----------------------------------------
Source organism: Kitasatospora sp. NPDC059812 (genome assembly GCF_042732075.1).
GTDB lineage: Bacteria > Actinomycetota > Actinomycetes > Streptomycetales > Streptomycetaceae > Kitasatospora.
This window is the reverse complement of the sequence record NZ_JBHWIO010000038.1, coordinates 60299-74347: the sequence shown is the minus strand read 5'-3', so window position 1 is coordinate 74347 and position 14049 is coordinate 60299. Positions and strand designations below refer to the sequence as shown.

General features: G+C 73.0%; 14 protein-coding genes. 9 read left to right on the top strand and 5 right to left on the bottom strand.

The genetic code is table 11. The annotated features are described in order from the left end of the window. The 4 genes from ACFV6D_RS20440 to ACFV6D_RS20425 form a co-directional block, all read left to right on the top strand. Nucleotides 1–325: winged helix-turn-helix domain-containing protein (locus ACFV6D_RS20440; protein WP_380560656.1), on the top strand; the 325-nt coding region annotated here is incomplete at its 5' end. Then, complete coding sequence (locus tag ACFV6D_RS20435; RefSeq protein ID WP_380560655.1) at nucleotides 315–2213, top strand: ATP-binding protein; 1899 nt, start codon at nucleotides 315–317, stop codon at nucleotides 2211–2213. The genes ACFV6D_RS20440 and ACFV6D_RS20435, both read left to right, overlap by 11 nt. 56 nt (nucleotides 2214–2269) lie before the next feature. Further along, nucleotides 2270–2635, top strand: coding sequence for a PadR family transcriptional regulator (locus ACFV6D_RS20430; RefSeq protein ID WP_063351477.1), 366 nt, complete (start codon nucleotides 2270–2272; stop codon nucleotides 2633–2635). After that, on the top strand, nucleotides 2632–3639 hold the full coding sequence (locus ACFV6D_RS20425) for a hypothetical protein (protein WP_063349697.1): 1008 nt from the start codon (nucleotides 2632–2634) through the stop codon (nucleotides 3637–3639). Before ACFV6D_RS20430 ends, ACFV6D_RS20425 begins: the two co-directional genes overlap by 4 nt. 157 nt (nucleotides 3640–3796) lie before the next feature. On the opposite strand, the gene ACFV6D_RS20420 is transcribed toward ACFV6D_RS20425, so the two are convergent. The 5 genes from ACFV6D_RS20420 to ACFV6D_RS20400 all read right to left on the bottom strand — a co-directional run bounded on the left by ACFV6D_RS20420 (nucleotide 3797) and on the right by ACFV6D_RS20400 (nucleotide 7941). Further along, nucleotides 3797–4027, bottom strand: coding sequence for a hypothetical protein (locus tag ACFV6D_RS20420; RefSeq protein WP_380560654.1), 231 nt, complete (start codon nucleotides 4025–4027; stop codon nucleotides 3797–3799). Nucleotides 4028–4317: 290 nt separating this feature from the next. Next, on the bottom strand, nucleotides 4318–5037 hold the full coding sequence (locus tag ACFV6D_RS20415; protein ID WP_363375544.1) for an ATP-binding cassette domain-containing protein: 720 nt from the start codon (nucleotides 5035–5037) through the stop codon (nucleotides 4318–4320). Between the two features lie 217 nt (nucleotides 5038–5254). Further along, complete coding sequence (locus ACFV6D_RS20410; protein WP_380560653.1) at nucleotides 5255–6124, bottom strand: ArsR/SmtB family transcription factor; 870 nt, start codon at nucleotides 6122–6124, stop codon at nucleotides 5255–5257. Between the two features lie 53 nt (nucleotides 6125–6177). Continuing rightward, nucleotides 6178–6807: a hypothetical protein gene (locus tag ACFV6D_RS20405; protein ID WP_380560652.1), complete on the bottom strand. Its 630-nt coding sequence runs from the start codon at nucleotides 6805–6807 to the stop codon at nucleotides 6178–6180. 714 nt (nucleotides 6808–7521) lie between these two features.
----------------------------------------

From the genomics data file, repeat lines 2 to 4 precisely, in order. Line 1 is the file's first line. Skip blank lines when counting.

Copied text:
GTDB lineage: Bacteria > Actinomycetota > Actinomycetes > Streptomycetales > Streptomycetaceae > Kitasatospora.
This window is the reverse complement of the sequence record NZ_JBHWIO010000038.1, coordinates 60299-74347: the sequence shown is the minus strand read 5'-3', so window position 1 is coordinate 74347 and position 14049 is coordinate 60299. Positions and strand designations below refer to the sequence as shown.

General features: G+C 73.0%; 14 protein-coding genes. 9 read left to right on the top strand and 5 right to left on the bottom strand.